Nutrition and male fertility

Stefi Kalli, Clinical Dietician-Nutritionist, BSc, MSc, PhDc

Male infertility may result from multiple factors such as hormonal imbalances (hypothyroism, increased prolactin, low production of FSH and LH hormones), anatomical problems (varicocele), inflammation, infections, as well as due to psychological roots (increased levels of stress, low self esteem). The most common cause is low sperm numbers (oligozoospermia) and potential alterations in the form/shape or structure and the mobility of sperm.

Important factors negatively affecting sperm quality are:

  • Obesity: Studies have demonstrated that increased BMI (32-43 kg/m2) is positively related to infertility.
  • Malnutrition may lead to anemia and vitamin (folic acid, vitamin C) and micronutrient (selenium, zinc) deficiency.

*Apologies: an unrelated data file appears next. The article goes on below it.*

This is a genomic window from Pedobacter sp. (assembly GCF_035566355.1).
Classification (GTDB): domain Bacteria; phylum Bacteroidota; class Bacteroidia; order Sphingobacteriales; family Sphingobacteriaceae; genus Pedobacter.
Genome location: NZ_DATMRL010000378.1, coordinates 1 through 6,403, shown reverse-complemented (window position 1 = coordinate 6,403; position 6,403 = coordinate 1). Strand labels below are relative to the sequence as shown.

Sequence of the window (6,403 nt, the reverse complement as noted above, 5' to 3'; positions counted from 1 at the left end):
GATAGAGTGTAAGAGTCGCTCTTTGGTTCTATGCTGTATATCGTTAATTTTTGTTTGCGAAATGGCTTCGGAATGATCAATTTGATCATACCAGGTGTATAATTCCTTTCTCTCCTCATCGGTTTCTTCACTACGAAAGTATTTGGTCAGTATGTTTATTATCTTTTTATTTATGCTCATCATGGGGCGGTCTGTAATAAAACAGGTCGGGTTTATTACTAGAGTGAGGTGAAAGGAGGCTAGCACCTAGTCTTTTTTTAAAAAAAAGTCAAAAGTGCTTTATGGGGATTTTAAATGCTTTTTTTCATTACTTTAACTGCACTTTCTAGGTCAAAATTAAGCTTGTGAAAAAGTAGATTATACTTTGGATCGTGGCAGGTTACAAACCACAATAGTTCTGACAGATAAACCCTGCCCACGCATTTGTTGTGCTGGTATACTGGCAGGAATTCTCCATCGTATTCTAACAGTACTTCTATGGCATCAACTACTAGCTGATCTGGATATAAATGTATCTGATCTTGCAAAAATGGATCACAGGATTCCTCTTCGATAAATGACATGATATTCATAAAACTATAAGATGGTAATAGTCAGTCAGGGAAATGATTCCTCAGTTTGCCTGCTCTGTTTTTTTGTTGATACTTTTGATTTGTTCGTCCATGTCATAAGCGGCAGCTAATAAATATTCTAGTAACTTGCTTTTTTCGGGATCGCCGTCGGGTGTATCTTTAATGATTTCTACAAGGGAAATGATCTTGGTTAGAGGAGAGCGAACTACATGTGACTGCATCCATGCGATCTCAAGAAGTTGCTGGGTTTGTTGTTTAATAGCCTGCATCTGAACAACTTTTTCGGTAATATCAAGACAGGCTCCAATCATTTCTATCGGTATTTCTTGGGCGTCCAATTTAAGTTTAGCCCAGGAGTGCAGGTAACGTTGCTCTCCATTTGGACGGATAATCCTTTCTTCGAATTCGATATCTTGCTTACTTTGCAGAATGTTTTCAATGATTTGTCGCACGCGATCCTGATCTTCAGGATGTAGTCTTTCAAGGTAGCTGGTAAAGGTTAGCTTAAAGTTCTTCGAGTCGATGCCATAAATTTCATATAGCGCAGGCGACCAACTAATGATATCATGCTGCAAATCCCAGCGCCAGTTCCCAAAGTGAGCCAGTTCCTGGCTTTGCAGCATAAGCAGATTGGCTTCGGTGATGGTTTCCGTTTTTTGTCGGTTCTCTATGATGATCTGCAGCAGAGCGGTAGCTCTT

• Increased processed meat consumption is associated with decreased production of morphologically normal sperm.
  • High intake of soy isoflavones (glycitein) and increased consumption of soy and derived products has a negative impact in fertility, especially when combined with male obesity.
  • Excessive alcohol consumption.
  • Extremely intense exercise can reduce testosterone levels.
  • Exposure to radiation and toxic chemicals (lead, benzene, mercury).
  • Tobacco and marijuana use.